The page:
Fungi perform important functions in the forest. We study the interaction between fungi and trees, and examine which factors affect fungal growth. In the SwissFungi data centre, we gather information on the distribution of fungus species that exist in Switzerland and provide the basis for their protection.
Fungi decompose dead organic matter like wood, leaves and needle litter, and thereby keep the nutrient cycle going. In the root zone, as mycorrhizal fungi they help almost all higher plants to absorb water and nutrients, even our forest trees. While some fungi can cause disease in plant, others are prized delicacies for people.
We examine what functional importance mycorrhizal fungi have in forest ecosystems and how they affect the stability and regenerative capacity of forests. Our research also focuses on the fruit bodies of these fungi as an important non-timber forest resource. We examine how forest management, tree growth and changing environmental conditions, for example increased drought, affect fungal growth and productivity. In particular for the summer truffle (Tuber aestivum), a mycorrhizal fungus which fruits underground, we analyse how environmental and climatological factors affect the productivity and phenology of this valuable truffle species as part of a long-term monitoring project, and use genetic methods to study its life cycle and distribution.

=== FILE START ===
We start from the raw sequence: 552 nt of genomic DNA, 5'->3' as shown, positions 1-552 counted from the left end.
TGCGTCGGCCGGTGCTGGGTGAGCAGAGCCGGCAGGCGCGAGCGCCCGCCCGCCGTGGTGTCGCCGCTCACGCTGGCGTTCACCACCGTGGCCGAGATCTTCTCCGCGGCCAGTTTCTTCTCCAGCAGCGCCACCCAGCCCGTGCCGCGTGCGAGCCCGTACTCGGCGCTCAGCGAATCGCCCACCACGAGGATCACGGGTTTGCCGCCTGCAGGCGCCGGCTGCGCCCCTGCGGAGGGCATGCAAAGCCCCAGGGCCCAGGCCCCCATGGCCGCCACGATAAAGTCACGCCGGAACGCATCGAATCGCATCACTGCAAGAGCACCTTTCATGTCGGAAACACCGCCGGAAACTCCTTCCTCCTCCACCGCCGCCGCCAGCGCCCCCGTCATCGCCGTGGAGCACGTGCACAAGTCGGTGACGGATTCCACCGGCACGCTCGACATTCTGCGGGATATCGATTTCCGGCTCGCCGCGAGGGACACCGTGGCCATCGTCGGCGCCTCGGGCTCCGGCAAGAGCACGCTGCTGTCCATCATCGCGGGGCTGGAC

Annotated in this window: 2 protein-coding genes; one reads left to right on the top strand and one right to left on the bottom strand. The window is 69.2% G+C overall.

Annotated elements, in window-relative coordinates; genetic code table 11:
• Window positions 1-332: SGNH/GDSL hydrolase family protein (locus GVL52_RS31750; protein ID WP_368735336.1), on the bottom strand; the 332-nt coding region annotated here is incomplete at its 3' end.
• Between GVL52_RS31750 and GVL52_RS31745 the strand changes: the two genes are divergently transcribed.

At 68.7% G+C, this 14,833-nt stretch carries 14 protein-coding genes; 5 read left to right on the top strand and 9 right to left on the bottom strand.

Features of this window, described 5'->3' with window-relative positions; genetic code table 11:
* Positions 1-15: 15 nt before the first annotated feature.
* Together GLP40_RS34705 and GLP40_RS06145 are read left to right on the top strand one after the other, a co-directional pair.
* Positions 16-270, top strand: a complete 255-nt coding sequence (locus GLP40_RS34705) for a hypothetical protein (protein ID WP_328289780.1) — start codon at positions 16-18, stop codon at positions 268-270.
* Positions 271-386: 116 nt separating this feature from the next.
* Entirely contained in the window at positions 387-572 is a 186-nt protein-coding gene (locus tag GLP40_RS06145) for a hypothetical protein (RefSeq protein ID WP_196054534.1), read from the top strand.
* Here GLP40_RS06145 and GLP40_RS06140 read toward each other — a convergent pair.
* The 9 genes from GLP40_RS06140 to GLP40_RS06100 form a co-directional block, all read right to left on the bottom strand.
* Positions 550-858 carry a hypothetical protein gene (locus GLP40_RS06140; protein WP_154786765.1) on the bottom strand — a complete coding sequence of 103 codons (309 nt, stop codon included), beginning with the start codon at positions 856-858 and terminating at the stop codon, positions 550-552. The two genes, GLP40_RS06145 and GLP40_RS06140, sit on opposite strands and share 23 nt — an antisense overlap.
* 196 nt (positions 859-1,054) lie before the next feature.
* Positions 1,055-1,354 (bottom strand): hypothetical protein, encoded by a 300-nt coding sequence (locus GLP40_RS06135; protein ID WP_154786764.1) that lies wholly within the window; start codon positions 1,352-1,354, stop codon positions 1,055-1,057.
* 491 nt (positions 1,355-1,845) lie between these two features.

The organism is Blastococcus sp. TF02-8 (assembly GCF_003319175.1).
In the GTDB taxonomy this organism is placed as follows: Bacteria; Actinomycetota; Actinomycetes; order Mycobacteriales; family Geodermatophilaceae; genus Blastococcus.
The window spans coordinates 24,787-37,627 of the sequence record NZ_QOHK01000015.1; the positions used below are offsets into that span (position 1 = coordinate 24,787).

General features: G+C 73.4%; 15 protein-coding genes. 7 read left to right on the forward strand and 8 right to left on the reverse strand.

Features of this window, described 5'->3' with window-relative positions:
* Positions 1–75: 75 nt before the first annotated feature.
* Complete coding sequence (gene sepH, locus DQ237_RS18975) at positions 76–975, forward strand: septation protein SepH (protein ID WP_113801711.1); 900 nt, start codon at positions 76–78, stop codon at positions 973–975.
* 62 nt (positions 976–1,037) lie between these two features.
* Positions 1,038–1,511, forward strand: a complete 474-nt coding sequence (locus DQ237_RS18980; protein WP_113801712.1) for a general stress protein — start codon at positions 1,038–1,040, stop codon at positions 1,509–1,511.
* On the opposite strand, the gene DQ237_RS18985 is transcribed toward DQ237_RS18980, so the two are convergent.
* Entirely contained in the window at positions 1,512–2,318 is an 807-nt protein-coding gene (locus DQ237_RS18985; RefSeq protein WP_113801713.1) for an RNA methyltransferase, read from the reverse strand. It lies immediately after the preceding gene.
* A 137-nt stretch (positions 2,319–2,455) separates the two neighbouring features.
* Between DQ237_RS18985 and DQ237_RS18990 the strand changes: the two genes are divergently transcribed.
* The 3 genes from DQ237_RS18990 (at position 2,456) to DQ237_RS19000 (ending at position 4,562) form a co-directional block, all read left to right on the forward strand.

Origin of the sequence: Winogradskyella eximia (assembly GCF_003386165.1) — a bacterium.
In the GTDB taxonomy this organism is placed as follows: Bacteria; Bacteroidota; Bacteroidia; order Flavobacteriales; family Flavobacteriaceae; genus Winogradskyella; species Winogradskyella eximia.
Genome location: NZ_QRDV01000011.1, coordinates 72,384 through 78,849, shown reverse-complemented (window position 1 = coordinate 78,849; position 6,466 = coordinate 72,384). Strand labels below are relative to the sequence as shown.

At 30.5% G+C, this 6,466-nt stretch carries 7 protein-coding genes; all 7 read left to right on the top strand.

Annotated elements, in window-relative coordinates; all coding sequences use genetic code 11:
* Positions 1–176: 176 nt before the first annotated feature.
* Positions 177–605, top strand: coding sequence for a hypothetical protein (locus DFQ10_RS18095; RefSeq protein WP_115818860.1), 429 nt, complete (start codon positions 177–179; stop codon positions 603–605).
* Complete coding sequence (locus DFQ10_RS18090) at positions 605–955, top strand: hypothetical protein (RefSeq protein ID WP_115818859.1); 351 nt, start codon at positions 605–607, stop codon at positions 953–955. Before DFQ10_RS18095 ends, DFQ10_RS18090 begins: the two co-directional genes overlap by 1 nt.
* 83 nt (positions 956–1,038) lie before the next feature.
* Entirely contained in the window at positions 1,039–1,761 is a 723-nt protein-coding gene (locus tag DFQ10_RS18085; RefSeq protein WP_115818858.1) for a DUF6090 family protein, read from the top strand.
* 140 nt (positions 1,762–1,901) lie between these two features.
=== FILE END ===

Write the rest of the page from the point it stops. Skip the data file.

Which fungus grows where?
In the national data and information centre SwissFungi, we compile collection data and environmental data on the species of fungus that exist in Switzerland, and thereby document spatial and temporal changes in their populations. SwissFungi provides the basis for implementing conservation measures for fungus. We advise the federal government, cantonal authorities and the public on how fungi can be nurtured, produce species protection pamphlets and publish the Red List of Macrofungi together with the Federal Office for the Environment (FOEN).